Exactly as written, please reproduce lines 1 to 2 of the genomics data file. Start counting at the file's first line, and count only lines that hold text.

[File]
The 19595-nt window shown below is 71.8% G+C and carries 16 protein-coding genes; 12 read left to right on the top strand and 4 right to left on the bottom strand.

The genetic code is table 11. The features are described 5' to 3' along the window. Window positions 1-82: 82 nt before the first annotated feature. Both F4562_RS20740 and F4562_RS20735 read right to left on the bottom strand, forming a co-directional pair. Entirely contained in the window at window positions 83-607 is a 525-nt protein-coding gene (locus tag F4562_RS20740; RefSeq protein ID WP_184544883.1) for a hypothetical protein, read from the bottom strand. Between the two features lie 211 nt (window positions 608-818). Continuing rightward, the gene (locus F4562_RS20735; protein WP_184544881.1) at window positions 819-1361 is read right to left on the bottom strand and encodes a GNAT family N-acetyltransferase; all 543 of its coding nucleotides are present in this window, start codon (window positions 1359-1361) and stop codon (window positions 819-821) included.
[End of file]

The 19595-nt window shown below is 71.8% G+C and carries 16 protein-coding genes; 12 read left to right on the top strand and 4 right to left on the bottom strand.

The genetic code is table 11. The features are described 5' to 3' along the window. Window positions 1-82: 82 nt before the first annotated feature. Both F4562_RS20740 and F4562_RS20735 read right to left on the bottom strand, forming a co-directional pair. Entirely contained in the window at window positions 83-607 is a 525-nt protein-coding gene (locus tag F4562_RS20740; RefSeq protein ID WP_184544883.1) for a hypothetical protein, read from the bottom strand. Between the two features lie 211 nt (window positions 608-818). Continuing rightward, the gene (locus F4562_RS20735; protein WP_184544881.1) at window positions 819-1361 is read right to left on the bottom strand and encodes a GNAT family N-acetyltransferase; all 543 of its coding nucleotides are present in this window, start codon (window positions 1359-1361) and stop codon (window positions 819-821) included.